WASHINGTON, DC-After a longer than expected ramp up time, the Treasury Department’s plan to deal with toxic assets has closed on two deals. Invesco Ltc and TCW Group each closed so-called ‘public-private investment funds’ with $500 million of committed equity capital from private investors. Firms that are partnering with the fund managers included Atlanta Life Financial Group, through its subsidiary Jackson Securities, Muriel Siebert and Co. and the Williams Capital Group.

Collectively Invesco and TCW have closed on $1.13 billion of private sector capital commitments, matched 100% by the US Treasury–for a total equity capital commitment of $2.26 billion. Treasury will also provide debt financing up to 100% of the total capital commitments, representing $4.52 billion of total equity and debt capital commitments.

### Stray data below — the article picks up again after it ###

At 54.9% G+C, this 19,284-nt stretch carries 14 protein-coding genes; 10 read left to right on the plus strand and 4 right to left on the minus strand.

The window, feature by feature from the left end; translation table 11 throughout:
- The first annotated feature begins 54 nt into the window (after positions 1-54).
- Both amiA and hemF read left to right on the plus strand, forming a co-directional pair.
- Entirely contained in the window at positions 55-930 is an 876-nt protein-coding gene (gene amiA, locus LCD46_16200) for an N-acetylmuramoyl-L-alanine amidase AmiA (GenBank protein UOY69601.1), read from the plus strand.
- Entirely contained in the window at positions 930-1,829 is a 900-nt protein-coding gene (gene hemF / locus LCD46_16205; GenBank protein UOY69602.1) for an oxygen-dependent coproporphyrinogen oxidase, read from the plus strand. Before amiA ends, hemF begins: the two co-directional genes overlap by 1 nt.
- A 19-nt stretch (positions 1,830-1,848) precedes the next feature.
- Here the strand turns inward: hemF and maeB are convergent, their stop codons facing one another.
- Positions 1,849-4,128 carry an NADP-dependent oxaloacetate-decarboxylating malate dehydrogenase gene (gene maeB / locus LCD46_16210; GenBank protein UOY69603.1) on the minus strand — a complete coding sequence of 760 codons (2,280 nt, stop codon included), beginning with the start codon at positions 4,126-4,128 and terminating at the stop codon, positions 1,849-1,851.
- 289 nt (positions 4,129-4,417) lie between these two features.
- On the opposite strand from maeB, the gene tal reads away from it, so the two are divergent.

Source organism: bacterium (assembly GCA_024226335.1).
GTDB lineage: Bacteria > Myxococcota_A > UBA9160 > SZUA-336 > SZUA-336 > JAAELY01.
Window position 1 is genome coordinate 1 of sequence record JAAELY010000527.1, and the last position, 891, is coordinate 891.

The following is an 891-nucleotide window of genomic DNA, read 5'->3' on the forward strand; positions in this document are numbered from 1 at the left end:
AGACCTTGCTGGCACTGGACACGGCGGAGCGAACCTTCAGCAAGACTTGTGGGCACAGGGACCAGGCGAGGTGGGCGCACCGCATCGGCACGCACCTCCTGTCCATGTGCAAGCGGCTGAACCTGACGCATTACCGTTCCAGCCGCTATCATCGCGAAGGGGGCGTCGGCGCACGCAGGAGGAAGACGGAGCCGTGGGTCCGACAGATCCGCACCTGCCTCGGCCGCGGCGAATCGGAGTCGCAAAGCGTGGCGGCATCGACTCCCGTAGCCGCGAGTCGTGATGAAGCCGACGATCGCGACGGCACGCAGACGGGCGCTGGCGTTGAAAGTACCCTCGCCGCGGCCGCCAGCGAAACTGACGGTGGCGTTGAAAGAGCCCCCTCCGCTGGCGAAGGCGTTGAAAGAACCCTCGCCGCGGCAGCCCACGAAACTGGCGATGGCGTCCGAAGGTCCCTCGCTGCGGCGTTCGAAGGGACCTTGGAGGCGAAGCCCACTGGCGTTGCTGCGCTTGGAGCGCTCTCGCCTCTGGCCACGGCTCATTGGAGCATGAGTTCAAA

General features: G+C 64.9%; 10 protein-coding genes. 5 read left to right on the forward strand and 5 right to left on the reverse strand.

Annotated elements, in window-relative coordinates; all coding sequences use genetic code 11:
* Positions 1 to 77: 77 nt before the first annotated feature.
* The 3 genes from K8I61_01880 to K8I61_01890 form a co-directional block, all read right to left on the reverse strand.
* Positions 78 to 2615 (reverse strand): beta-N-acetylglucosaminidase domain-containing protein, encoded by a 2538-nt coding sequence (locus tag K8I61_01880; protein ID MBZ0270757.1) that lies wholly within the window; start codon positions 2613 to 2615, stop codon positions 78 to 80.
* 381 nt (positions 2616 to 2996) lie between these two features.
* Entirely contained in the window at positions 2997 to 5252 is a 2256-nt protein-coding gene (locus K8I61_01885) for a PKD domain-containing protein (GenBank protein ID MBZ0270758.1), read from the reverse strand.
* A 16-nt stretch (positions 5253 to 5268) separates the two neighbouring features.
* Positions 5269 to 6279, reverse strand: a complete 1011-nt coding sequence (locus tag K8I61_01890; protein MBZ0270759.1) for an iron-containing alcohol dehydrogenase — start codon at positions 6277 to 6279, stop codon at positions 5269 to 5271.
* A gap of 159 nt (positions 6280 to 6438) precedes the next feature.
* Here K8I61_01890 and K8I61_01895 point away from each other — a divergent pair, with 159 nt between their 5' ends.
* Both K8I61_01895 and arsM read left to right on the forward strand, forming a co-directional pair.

“This is good news,” Kevin Smith, principal with Blackwell Advisors in Rockville, MD, tells GlobeSt.com. With the government match, the managers have a total purchasing power of $4.5 billion,” he notes. It is integral that toxic assets start to move off of banks’ balance sheets and PPIP has been viewed as the main vehicle to do that. Now that the financing is in place, the next pieces will be convincing asset holders to sell–and to fix a price for the market, Smith says.

Despite the successful closing of these two deals–along with promise of more to come by Treasury–critics have plenty to pick over with this particular government initiative. These are the only two fund managers–out of the nine Treasury selected for the program–to have raised the necessary equity. Also, there are many in the industry that had hoped to see Treasury implement its first, larger-scale version of the PPIP. “Right now the program could be as a large as $40 billion,” Smith says. “But that is only a fraction of what it originally was supposed to be.”